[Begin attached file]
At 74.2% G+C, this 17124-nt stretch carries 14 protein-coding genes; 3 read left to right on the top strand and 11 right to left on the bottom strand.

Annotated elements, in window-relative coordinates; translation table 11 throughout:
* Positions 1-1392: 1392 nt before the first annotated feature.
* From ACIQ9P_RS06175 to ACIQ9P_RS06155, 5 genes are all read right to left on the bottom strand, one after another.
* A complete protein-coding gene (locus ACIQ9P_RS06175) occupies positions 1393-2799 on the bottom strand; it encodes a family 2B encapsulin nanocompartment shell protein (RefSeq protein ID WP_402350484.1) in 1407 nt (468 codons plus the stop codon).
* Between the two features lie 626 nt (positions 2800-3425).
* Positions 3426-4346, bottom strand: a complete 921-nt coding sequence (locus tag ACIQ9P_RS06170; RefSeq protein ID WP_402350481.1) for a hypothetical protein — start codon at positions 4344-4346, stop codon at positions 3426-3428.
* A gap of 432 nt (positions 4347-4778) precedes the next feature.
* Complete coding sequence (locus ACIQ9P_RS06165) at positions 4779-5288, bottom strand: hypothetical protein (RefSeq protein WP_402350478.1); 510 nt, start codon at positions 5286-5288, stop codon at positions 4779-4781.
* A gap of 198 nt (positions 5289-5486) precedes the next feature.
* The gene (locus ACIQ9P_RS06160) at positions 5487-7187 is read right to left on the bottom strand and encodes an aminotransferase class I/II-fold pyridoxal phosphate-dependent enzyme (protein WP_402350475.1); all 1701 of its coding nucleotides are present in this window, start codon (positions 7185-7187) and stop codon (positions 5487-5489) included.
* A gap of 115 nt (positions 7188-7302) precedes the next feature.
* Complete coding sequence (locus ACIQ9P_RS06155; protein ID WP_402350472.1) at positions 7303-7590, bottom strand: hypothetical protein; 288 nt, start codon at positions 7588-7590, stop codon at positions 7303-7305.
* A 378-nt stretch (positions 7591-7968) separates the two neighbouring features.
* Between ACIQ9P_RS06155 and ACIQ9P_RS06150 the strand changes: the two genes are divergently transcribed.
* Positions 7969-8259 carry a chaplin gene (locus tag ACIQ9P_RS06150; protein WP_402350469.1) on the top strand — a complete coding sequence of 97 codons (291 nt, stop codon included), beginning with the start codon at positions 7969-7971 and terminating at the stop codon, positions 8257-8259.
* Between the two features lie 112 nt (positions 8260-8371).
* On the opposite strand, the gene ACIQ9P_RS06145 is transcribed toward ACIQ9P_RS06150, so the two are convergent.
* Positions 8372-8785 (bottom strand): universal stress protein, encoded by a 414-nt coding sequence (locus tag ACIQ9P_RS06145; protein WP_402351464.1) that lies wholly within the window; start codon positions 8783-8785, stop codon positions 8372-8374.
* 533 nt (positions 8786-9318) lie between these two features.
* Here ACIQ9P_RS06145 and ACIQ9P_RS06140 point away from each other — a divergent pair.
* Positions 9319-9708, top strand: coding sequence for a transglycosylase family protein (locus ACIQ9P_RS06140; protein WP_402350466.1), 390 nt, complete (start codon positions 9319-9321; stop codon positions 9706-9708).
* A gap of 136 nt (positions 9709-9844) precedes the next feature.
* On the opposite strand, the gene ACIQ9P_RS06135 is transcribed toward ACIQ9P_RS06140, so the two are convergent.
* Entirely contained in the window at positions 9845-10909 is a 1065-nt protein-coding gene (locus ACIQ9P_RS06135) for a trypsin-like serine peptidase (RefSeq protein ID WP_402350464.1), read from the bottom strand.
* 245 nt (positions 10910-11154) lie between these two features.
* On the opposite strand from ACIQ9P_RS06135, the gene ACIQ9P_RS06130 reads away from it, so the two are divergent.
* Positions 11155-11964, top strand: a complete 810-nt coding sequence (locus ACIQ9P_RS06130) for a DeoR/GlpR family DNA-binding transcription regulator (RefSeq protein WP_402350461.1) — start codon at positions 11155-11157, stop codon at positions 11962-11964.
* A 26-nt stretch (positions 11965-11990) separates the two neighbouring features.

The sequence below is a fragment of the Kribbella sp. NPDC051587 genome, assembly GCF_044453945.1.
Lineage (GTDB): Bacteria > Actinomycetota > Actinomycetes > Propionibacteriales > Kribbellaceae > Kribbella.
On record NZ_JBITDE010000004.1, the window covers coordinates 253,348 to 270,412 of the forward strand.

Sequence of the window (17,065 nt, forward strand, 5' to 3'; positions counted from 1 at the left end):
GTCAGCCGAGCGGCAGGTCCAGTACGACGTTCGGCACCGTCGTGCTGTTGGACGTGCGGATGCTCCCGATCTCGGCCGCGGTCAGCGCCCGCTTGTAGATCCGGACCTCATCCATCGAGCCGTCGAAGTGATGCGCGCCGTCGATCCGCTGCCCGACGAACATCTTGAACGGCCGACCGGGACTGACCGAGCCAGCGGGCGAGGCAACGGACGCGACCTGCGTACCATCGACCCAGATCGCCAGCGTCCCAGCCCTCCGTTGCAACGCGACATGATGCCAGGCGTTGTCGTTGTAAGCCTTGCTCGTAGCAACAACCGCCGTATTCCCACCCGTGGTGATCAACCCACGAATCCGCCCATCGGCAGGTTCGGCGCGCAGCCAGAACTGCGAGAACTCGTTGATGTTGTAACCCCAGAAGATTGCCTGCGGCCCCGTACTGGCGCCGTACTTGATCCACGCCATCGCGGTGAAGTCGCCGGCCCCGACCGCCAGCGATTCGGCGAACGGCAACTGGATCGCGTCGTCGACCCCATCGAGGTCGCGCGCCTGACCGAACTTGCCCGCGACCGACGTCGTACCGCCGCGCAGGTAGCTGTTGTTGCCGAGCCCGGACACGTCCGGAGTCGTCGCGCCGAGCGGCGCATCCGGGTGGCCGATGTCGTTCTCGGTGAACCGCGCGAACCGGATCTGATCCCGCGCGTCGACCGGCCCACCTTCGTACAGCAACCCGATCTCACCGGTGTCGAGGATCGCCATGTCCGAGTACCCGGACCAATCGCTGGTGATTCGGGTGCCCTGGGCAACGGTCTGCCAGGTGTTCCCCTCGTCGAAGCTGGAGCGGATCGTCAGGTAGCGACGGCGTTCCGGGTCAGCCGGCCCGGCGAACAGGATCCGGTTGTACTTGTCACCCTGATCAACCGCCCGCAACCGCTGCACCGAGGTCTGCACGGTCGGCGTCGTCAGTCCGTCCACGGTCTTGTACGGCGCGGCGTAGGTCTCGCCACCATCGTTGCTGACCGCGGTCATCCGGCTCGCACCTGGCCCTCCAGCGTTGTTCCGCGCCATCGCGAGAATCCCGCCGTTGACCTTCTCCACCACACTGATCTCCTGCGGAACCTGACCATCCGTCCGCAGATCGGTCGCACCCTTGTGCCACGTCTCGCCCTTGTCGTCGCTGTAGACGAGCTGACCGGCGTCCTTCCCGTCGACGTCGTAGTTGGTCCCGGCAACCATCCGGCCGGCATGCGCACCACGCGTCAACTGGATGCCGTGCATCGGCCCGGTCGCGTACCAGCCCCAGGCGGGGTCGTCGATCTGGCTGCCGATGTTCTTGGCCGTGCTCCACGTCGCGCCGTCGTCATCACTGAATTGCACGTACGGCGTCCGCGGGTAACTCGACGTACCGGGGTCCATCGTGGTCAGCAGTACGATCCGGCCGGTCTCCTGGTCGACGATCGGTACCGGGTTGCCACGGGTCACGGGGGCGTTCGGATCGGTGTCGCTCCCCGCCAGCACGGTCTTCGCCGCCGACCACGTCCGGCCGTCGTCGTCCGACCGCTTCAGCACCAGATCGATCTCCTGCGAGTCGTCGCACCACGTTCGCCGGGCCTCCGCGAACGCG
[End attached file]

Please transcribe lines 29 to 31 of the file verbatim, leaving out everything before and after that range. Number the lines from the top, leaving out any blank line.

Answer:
* A 26-nt stretch (positions 11965-11990) separates the two neighbouring features.

The sequence below is a fragment of the Kribbella sp. NPDC051587 genome, assembly GCF_044453945.1.
Lineage (GTDB): Bacteria > Actinomycetota > Actinomycetes > Propionibacteriales > Kribbellaceae > Kribbella.